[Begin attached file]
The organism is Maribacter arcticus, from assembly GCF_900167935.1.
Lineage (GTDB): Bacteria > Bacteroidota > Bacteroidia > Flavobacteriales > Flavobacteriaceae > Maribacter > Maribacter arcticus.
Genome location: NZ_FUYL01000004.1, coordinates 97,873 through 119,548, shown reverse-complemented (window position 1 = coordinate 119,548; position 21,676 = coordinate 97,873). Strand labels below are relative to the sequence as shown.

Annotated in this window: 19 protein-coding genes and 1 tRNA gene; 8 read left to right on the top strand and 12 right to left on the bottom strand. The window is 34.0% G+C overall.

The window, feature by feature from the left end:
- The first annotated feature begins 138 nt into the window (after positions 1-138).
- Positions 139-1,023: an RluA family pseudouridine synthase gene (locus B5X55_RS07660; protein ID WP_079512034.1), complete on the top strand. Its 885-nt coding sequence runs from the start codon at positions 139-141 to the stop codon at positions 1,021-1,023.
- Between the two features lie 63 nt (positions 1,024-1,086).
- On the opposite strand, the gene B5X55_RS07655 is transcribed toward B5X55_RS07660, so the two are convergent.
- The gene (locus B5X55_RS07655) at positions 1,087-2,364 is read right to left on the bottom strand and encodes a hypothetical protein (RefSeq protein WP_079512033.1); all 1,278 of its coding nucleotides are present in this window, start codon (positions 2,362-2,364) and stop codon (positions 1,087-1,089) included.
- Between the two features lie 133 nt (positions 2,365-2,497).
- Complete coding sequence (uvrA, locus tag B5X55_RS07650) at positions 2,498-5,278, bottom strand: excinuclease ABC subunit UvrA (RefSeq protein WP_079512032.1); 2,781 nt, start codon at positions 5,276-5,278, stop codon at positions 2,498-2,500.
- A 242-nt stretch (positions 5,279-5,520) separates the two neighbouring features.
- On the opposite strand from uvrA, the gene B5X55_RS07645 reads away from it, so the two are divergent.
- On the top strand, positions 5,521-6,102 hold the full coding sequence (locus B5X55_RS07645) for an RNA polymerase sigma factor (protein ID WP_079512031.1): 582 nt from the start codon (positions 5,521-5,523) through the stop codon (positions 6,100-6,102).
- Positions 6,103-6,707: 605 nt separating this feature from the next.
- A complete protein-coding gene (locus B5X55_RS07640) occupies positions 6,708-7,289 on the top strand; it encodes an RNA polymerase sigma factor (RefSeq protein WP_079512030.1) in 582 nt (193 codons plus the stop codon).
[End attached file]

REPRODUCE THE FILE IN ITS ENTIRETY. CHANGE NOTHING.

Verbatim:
The organism is Maribacter arcticus, from assembly GCF_900167935.1.
Lineage (GTDB): Bacteria > Bacteroidota > Bacteroidia > Flavobacteriales > Flavobacteriaceae > Maribacter > Maribacter arcticus.
Genome location: NZ_FUYL01000004.1, coordinates 97,873 through 119,548, shown reverse-complemented (window position 1 = coordinate 119,548; position 21,676 = coordinate 97,873). Strand labels below are relative to the sequence as shown.

Annotated in this window: 19 protein-coding genes and 1 tRNA gene; 8 read left to right on the top strand and 12 right to left on the bottom strand. The window is 34.0% G+C overall.

The window, feature by feature from the left end:
- The first annotated feature begins 138 nt into the window (after positions 1-138).
- Positions 139-1,023: an RluA family pseudouridine synthase gene (locus B5X55_RS07660; protein ID WP_079512034.1), complete on the top strand. Its 885-nt coding sequence runs from the start codon at positions 139-141 to the stop codon at positions 1,021-1,023.
- Between the two features lie 63 nt (positions 1,024-1,086).
- On the opposite strand, the gene B5X55_RS07655 is transcribed toward B5X55_RS07660, so the two are convergent.
- The gene (locus B5X55_RS07655) at positions 1,087-2,364 is read right to left on the bottom strand and encodes a hypothetical protein (RefSeq protein WP_079512033.1); all 1,278 of its coding nucleotides are present in this window, start codon (positions 2,362-2,364) and stop codon (positions 1,087-1,089) included.
- Between the two features lie 133 nt (positions 2,365-2,497).
- Complete coding sequence (uvrA, locus tag B5X55_RS07650) at positions 2,498-5,278, bottom strand: excinuclease ABC subunit UvrA (RefSeq protein WP_079512032.1); 2,781 nt, start codon at positions 5,276-5,278, stop codon at positions 2,498-2,500.
- A 242-nt stretch (positions 5,279-5,520) separates the two neighbouring features.
- On the opposite strand from uvrA, the gene B5X55_RS07645 reads away from it, so the two are divergent.
- On the top strand, positions 5,521-6,102 hold the full coding sequence (locus B5X55_RS07645) for an RNA polymerase sigma factor (protein ID WP_079512031.1): 582 nt from the start codon (positions 5,521-5,523) through the stop codon (positions 6,100-6,102).
- Positions 6,103-6,707: 605 nt separating this feature from the next.
- A complete protein-coding gene (locus B5X55_RS07640) occupies positions 6,708-7,289 on the top strand; it encodes an RNA polymerase sigma factor (RefSeq protein WP_079512030.1) in 582 nt (193 codons plus the stop codon).